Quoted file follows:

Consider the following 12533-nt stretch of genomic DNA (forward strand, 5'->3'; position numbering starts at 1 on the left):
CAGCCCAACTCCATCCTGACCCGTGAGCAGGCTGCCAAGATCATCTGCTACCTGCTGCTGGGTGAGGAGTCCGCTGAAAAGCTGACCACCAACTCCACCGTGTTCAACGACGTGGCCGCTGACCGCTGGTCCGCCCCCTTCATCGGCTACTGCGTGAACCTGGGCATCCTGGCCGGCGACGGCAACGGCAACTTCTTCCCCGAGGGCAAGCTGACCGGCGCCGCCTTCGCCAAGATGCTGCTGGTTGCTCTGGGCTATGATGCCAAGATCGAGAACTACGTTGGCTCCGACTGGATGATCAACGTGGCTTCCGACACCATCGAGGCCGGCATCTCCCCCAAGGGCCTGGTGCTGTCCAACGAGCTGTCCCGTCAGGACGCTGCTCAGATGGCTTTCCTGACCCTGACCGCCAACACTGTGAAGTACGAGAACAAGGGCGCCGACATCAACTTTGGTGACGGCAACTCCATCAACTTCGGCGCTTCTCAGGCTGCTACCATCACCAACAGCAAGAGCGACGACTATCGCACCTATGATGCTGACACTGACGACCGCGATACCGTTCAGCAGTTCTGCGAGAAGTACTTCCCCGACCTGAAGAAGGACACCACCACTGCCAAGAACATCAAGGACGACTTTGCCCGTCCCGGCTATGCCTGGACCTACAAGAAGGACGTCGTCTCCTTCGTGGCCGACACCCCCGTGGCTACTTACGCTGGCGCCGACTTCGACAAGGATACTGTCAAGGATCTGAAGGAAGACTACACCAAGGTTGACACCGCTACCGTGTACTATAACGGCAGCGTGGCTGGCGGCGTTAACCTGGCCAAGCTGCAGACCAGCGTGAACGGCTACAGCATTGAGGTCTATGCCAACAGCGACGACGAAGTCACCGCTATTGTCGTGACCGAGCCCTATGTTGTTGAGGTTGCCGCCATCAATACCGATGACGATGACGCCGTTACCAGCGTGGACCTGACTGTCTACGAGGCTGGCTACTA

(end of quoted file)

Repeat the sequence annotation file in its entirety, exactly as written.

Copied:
Consider the following 12533-nt stretch of genomic DNA (forward strand, 5'->3'; position numbering starts at 1 on the left):
CAGCCCAACTCCATCCTGACCCGTGAGCAGGCTGCCAAGATCATCTGCTACCTGCTGCTGGGTGAGGAGTCCGCTGAAAAGCTGACCACCAACTCCACCGTGTTCAACGACGTGGCCGCTGACCGCTGGTCCGCCCCCTTCATCGGCTACTGCGTGAACCTGGGCATCCTGGCCGGCGACGGCAACGGCAACTTCTTCCCCGAGGGCAAGCTGACCGGCGCCGCCTTCGCCAAGATGCTGCTGGTTGCTCTGGGCTATGATGCCAAGATCGAGAACTACGTTGGCTCCGACTGGATGATCAACGTGGCTTCCGACACCATCGAGGCCGGCATCTCCCCCAAGGGCCTGGTGCTGTCCAACGAGCTGTCCCGTCAGGACGCTGCTCAGATGGCTTTCCTGACCCTGACCGCCAACACTGTGAAGTACGAGAACAAGGGCGCCGACATCAACTTTGGTGACGGCAACTCCATCAACTTCGGCGCTTCTCAGGCTGCTACCATCACCAACAGCAAGAGCGACGACTATCGCACCTATGATGCTGACACTGACGACCGCGATACCGTTCAGCAGTTCTGCGAGAAGTACTTCCCCGACCTGAAGAAGGACACCACCACTGCCAAGAACATCAAGGACGACTTTGCCCGTCCCGGCTATGCCTGGACCTACAAGAAGGACGTCGTCTCCTTCGTGGCCGACACCCCCGTGGCTACTTACGCTGGCGCCGACTTCGACAAGGATACTGTCAAGGATCTGAAGGAAGACTACACCAAGGTTGACACCGCTACCGTGTACTATAACGGCAGCGTGGCTGGCGGCGTTAACCTGGCCAAGCTGCAGACCAGCGTGAACGGCTACAGCATTGAGGTCTATGCCAACAGCGACGACGAAGTCACCGCTATTGTCGTGACCGAGCCCTATGTTGTTGAGGTTGCCGCCATCAATACCGATGACGATGACGCCGTTACCAGCGTGGACCTGACTGTCTACGAGGCTGGCTACTA